“It is not civil disobedience, but it is rather a case of trespassing,” announced the presumably pro-life judge on his open statement to a group of about seventy five pro-lifers who had protested on the Planned Parenthood clinic in Providence, RI. The demonstration had made the front page of the Providence Journal, and my stepfather, who was among the demonstrators, had asked me to accompany him to court.
There were three protagonists in the trial: the judge, a clinic supervisor, and a zealous female pro-lifer who knew the supervisor and her family.
“She has surely aborted at least once, because otherwise she would not be employed at the clinic. She has a luxury car, dresses expensive attires, but she is sad and suffers from insomnia,” declared the zealot. “The mother, a devout Catholic, is so sad about the abortion activities that, in weeping eyes, she constantly implores God for the conversion of her daughter.” I was shocked, because after the supervisor’s testimony, the magistrate ordered her in a clear and unequivocal language: “you can return to work.”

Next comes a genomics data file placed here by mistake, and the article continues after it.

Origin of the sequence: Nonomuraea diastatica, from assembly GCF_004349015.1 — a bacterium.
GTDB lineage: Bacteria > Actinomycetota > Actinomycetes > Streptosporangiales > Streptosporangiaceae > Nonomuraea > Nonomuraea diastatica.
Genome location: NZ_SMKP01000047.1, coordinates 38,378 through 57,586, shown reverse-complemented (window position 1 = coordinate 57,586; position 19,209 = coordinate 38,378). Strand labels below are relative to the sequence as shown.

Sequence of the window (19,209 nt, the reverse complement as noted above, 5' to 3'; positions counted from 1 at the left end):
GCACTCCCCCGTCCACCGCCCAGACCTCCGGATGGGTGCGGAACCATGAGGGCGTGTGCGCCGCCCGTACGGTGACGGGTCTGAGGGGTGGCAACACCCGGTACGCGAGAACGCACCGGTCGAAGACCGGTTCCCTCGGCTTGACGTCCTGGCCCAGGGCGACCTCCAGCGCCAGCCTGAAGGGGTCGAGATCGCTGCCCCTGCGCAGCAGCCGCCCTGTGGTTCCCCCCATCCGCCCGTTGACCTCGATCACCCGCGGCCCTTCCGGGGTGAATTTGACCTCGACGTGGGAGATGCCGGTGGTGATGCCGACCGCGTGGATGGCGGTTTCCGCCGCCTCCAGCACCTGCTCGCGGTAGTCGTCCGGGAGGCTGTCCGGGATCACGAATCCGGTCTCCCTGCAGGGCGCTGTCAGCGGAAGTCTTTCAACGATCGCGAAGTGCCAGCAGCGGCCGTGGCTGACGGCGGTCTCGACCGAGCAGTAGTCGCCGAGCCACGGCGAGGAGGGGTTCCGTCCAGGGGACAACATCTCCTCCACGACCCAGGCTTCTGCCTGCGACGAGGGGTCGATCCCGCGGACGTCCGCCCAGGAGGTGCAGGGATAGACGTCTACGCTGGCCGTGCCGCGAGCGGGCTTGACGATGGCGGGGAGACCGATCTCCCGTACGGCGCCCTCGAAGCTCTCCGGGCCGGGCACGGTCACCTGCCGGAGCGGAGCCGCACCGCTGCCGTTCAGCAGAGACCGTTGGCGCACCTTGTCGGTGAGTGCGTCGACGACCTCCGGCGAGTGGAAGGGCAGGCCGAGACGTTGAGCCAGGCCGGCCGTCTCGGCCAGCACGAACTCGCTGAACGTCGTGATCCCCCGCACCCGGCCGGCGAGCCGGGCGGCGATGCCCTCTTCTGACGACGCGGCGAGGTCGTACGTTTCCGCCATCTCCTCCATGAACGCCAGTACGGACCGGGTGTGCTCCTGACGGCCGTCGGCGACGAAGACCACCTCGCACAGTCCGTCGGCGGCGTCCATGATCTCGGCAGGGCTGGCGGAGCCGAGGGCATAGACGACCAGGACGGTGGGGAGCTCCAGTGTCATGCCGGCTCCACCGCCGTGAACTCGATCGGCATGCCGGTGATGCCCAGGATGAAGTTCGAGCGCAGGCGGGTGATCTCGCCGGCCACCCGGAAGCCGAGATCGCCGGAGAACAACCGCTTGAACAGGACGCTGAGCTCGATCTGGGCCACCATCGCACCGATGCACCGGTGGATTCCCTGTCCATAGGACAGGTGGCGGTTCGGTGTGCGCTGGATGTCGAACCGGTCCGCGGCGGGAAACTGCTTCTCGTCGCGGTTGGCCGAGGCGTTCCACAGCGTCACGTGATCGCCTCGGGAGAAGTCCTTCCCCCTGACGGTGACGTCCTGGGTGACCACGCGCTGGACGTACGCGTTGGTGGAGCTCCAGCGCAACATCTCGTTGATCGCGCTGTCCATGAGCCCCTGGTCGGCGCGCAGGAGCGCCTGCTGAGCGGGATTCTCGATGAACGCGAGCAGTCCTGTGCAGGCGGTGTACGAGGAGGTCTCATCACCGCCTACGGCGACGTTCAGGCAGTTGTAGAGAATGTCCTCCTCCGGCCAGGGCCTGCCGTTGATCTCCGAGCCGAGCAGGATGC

“You will be held in contempt of court,” the judge scolded a few times the defendants, who were from all ages and walks of life. “You must keep the peace till the law is changed,” pathetically declared the judge. I had wished to give him a piece of my mind. Your Honor, if Americans had followed your advice America would still live in slavery … The supreme judge may scold you on your day of reckoning: “you have associated yourself with the murderers of my innocent, defenseless children … Go to Hell.”
Each protester was found guilty and fined $100, and I knew later that the clinic supervisor had died of cancer after receiving the Catholic Last Rites, the sacraments of Penance, Anointing of the Sick and Eucharist. God certainly listened to the prayers of the clinic supervisor’s mother for her daughter’s conversion!